Pioneer entreprenuer Matthew Hueston and his younger brother, Thomas, are the namesakes of Hueston Woods. By the ripe old age of 30, Matthew had already conquered the wild Ohio frontier, having trapped and traded furs, owned and lost two general stores (one in Cincinnati and the other in Greenville), and worked as a cattle driver from Cincinnati to Detroit. In the early 1790s, Matthew hung up his cowboy hat and served under General "Mad Anthony" Wayne on his march through Miami Indian territory that ultimately ended in the Battle of Fallen Timbers and the Treaty of Greenville. While Matthew was marching with Wayne’s army through Preble and Butler counties to make war, his brother Thomas was making pacts with local Indians for the brothers’ first land purchase, sealing the deal with the customary puff on a peace pipe.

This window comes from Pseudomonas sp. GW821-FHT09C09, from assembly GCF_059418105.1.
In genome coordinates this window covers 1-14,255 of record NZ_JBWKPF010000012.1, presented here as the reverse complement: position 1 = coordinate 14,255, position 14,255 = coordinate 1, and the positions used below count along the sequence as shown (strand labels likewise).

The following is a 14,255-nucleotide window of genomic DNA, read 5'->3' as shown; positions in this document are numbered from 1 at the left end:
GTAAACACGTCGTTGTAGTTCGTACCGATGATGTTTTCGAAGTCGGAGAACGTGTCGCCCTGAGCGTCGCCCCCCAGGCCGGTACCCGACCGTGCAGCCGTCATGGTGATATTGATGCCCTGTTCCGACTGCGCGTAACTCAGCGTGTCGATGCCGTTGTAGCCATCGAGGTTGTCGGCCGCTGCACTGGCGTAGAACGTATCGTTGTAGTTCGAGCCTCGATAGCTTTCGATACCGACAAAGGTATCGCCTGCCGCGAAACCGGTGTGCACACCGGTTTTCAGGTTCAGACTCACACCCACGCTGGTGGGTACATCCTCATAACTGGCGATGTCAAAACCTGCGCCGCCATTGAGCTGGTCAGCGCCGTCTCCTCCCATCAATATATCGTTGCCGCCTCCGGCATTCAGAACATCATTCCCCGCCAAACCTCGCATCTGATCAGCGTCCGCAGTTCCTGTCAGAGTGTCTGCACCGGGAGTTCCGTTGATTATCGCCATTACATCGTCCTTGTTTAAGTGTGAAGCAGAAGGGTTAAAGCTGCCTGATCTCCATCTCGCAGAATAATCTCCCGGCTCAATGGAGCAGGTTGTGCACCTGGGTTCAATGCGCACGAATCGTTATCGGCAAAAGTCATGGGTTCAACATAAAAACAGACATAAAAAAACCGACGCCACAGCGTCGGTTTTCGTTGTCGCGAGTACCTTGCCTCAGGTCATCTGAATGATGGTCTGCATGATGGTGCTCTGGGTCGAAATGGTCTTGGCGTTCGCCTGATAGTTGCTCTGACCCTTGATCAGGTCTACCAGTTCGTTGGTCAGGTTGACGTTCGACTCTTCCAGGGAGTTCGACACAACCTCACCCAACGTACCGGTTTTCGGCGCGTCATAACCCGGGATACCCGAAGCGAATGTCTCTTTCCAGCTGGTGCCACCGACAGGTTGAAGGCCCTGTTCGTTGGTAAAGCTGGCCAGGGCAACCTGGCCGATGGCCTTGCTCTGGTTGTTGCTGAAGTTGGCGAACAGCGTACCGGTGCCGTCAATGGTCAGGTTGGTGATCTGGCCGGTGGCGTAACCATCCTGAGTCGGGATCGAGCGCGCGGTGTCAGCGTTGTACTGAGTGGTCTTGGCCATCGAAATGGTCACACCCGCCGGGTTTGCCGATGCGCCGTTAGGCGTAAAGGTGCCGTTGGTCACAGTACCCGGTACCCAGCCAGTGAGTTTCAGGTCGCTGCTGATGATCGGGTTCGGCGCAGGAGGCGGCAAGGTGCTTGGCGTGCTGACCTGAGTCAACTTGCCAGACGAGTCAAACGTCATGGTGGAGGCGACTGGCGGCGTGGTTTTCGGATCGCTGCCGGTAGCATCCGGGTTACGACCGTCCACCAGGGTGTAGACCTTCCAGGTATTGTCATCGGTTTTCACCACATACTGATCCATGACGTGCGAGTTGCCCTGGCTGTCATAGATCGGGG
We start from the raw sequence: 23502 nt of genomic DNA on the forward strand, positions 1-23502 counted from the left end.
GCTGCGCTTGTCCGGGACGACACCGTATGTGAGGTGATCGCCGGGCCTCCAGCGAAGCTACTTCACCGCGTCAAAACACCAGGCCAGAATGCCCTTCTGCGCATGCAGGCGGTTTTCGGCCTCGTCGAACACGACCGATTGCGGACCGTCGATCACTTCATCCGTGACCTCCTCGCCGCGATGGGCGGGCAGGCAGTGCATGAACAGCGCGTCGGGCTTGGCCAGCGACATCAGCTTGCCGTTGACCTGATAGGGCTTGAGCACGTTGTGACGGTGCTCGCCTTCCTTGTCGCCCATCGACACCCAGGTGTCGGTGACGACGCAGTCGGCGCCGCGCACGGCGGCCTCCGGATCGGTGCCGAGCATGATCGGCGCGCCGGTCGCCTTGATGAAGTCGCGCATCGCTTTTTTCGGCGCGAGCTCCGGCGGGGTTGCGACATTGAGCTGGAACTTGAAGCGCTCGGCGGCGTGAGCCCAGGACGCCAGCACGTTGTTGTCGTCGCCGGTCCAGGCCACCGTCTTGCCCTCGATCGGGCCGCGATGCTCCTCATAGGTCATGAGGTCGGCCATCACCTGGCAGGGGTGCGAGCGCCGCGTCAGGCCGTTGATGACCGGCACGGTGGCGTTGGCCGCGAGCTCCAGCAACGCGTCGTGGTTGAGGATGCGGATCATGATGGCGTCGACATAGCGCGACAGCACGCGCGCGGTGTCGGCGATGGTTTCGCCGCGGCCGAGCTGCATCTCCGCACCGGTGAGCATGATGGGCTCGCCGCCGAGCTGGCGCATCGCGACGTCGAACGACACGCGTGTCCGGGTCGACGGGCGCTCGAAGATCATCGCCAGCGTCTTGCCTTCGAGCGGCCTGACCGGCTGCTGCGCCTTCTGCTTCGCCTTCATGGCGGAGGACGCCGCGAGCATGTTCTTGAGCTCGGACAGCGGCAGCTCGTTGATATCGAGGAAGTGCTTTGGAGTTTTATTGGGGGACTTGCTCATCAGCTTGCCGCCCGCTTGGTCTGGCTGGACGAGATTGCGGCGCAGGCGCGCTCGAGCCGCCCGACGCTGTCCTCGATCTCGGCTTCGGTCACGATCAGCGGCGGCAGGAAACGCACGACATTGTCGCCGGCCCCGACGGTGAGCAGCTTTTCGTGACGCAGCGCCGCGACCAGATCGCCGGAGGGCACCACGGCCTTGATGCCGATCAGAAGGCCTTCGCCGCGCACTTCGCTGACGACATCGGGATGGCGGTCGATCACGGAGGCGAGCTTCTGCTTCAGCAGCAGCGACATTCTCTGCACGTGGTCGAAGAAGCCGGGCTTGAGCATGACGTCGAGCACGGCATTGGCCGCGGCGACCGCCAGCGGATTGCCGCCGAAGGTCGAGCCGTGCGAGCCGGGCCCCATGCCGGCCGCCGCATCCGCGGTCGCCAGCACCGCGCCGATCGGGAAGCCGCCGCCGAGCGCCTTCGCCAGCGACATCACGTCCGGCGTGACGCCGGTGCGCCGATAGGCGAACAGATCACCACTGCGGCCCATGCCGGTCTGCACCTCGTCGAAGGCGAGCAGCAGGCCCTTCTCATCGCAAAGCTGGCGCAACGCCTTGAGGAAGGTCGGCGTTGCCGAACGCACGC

By 1801, the Hueston brothers owned 2,600 acres in Butler County, along with a plot in Preble County and land in neighboring Indiana. Thomas served as the primary manager and caretaker of the brothers’ land holdings. While Thomas brought food to the table, Matthew was busy adding more careers to his resume. By the time of his death in 1847 at the age of 76, Matthew had served as Justice of the Peace for two local townships, sat on the board of directors of a bank, served as a Butler County commissioner, and owned and operated a tavern in Fairfield Township. The Huestons’ farm was probably never short of hands; Thomas raised eight children here, and Matthew fathered a family of nine.